DARPA leads new AI research
- By Brian Robinson
- Sep 21, 2007
Computer scientists have long sought to develop computers that can match the subject expertise that humans acquire during a career or a lifetime. Despite intensive work with expert systems and other forms of artificial intelligence, researchers have discovered that building a computer that can learn like a person is more difficult that they expected.
Now, with a Defense Advanced Research Projects Agency (DARPA) program called Bootstrapped Learning, the agency wants to generate renewed interest in achieving that objective. SRI International recently won a $10 million contract to lead the first 15-month development phase of the program.
Introducing the initiative last year, DARPA Program Manager Dan Oblinger called Bootstrapped Learning a completely new approach to machine learning.
The goal is to allow humans to teach computers in a way thats natural for humans
and then for computers to be able to assimilate the knowledge they gain, said Roger Mailler, a senior computer scientist and deputy principal integrator at SRI. Its the reverse of the way other programs have approached machine learning, he said.
A primary advantage of the bootstrap approach is that computer systems could be programmed by people who have critical knowledge in specific areas but who arent necessarily computer experts, he said.
The operation of unmanned aerial vehicles (UAVs) is an example of an application for the technology, Mailler said. To carry out missions, UAVs must be programmed with new behaviors to correspond to various flight characteristics. Each time mission requirements change, the UAVs must be shipped to their bases to be reprogrammed and undergo months of testing before they can be redeployed. When requirements change again, the entire process must be repeated.
This results in operations always being behind the curve, Mailler said. With bootstrapped learning, however, people in the field who are subject matter experts in UAV flight control would teach the UAV what it needs to know, even though they themselves know nothing about computer programming.
In other settings, bootstrapped learning technology might assist people trying to gain access to information stored in complex computer systems. For example, a person must have extensive knowledge of a particular database system to be able to extract relevant data. With bootstrapped learning, people with no database knowledge could describe what they need, and the computer would know how to retrieve the relevant information.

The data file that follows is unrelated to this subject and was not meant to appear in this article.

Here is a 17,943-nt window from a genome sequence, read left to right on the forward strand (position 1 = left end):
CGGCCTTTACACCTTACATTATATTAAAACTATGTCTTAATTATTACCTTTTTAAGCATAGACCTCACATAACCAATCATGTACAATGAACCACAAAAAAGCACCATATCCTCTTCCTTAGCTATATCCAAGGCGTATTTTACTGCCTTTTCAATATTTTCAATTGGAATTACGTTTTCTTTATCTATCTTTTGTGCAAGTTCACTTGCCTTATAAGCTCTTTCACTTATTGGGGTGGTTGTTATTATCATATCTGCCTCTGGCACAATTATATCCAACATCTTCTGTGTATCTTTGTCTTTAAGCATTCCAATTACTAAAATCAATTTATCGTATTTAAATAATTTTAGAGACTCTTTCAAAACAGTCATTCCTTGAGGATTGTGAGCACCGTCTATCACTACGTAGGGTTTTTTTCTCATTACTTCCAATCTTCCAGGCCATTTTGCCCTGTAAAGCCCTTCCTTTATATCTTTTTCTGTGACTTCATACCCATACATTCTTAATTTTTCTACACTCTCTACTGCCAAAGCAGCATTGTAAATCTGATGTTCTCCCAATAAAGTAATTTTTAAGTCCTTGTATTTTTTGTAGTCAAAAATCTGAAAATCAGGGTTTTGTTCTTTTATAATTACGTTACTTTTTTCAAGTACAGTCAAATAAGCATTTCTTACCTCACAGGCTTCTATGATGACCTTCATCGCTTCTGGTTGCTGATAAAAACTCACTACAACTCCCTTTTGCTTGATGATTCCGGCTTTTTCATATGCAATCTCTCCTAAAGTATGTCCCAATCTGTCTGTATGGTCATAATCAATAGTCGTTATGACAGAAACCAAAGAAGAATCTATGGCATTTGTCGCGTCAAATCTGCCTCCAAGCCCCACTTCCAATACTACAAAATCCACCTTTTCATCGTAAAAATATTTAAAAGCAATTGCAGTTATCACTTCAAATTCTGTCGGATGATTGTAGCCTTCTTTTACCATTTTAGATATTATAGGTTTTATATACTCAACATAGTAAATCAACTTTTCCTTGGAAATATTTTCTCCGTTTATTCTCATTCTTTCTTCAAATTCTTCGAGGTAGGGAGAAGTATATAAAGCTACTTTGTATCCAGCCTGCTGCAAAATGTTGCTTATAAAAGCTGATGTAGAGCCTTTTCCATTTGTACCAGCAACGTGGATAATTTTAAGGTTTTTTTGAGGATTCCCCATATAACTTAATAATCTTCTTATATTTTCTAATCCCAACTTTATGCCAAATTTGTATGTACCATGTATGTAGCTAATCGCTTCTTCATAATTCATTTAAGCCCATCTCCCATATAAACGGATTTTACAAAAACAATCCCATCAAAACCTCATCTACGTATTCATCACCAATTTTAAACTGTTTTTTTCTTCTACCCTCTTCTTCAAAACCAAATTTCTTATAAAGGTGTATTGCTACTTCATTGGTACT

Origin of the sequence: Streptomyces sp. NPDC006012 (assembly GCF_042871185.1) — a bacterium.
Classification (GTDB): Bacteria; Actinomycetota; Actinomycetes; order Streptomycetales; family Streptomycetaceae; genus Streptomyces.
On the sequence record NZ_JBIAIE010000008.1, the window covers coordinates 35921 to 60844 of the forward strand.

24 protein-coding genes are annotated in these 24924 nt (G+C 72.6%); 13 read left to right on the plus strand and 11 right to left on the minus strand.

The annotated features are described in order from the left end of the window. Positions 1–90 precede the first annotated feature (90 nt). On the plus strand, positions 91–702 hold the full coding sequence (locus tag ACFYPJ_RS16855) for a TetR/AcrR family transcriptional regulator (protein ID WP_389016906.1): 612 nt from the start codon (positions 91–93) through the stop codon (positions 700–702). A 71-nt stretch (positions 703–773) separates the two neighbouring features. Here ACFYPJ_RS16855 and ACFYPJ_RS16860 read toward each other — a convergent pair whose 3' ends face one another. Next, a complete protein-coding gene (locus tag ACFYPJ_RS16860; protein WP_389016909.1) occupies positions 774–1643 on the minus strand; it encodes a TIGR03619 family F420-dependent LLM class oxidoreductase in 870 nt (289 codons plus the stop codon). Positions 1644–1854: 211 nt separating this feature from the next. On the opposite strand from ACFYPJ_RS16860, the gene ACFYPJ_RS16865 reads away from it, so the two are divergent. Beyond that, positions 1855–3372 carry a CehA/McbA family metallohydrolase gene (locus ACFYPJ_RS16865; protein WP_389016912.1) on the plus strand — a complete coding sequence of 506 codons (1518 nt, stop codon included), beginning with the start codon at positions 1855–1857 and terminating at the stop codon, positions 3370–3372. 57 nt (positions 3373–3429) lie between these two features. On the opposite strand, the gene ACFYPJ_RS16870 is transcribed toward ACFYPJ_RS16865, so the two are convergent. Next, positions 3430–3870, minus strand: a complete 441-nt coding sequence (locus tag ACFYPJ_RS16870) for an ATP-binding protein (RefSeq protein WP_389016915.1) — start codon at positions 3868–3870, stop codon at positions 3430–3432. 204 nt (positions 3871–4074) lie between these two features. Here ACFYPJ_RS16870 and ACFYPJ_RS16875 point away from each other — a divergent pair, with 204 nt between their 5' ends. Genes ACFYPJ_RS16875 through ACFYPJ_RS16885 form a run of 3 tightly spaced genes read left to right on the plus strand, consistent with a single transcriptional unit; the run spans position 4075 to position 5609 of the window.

The objective of the SRI-led first phase of DARPAs Bootstrapped Learning program is to develop a learning system called Phased Learning through Analyzing, Teaching and Observation (PLATO). The result will be a domain-independent electronic student that can learn from human instructors, understand the implications of that instruction in a particular context and be able to refine that learning over time, as necessary.
The machine will be capable of learning how the instructor teaches and to understand what task is being conveyed to it, Mailler said.
Project leaders hope that such systems will be easier and less expensive to maintain than current AI systems and be faster to update and deploy.
The second phase of the Bootstrapped Learning program, for which contracts have not been awarded, will be to develop a simulated person that can teach the electronic student.
A field-deployable system based on bootstrapped learning developments could be introduced in the next 10 years, Mailler said. But whether that happens will depend on how the AI community and others respond to the challenge. Achieving that goal will depend on contributions from many sources, he said.
Were developing the basic electronic student capability to allow the public to work with it, and to invigorate the research community to work on this, Mailler said. We need them to recognize that this is a first-class problem that needs to be addressed.
Brian Robinson is a freelance writer based in Portland, Ore.